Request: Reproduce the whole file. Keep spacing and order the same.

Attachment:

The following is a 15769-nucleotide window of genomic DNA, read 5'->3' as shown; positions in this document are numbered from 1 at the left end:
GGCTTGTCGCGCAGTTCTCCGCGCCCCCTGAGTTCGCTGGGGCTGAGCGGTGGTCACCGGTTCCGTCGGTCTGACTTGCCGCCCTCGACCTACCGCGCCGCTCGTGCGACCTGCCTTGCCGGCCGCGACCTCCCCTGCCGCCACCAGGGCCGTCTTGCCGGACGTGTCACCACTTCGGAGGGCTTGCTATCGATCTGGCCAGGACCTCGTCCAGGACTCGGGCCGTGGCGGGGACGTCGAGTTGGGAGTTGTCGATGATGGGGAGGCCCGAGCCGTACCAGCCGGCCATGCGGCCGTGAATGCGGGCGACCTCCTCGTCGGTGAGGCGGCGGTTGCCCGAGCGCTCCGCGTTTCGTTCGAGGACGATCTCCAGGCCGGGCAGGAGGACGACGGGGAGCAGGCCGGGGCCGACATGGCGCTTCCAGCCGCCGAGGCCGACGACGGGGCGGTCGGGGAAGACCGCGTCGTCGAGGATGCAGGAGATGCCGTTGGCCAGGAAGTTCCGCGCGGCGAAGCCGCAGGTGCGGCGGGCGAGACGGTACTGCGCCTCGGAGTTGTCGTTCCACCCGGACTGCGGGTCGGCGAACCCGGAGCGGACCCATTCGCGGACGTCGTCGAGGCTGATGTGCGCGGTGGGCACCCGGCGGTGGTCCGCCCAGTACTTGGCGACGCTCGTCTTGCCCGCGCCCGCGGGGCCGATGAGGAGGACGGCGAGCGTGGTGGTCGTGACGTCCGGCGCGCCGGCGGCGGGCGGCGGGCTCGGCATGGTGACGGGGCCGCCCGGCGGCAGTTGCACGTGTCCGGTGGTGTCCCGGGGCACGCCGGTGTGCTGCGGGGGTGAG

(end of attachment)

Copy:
The following is a 15769-nucleotide window of genomic DNA, read 5'->3' as shown; positions in this document are numbered from 1 at the left end:
GGCTTGTCGCGCAGTTCTCCGCGCCCCCTGAGTTCGCTGGGGCTGAGCGGTGGTCACCGGTTCCGTCGGTCTGACTTGCCGCCCTCGACCTACCGCGCCGCTCGTGCGACCTGCCTTGCCGGCCGCGACCTCCCCTGCCGCCACCAGGGCCGTCTTGCCGGACGTGTCACCACTTCGGAGGGCTTGCTATCGATCTGGCCAGGACCTCGTCCAGGACTCGGGCCGTGGCGGGGACGTCGAGTTGGGAGTTGTCGATGATGGGGAGGCCCGAGCCGTACCAGCCGGCCATGCGGCCGTGAATGCGGGCGACCTCCTCGTCGGTGAGGCGGCGGTTGCCCGAGCGCTCCGCGTTTCGTTCGAGGACGATCTCCAGGCCGGGCAGGAGGACGACGGGGAGCAGGCCGGGGCCGACATGGCGCTTCCAGCCGCCGAGGCCGACGACGGGGCGGTCGGGGAAGACCGCGTCGTCGAGGATGCAGGAGATGCCGTTGGCCAGGAAGTTCCGCGCGGCGAAGCCGCAGGTGCGGCGGGCGAGACGGTACTGCGCCTCGGAGTTGTCGTTCCACCCGGACTGCGGGTCGGCGAACCCGGAGCGGACCCATTCGCGGACGTCGTCGAGGCTGATGTGCGCGGTGGGCACCCGGCGGTGGTCCGCCCAGTACTTGGCGACGCTCGTCTTGCCCGCGCCCGCGGGGCCGATGAGGAGGACGGCGAGCGTGGTGGTCGTGACGTCCGGCGCGCCGGCGGCGGGCGGCGGGCTCGGCATGGTGACGGGGCCGCCCGGCGGCAGTTGCACGTGTCCGGTGGTGTCCCGGGGCACGCCGGTGTGCTGCGGGGGTGAG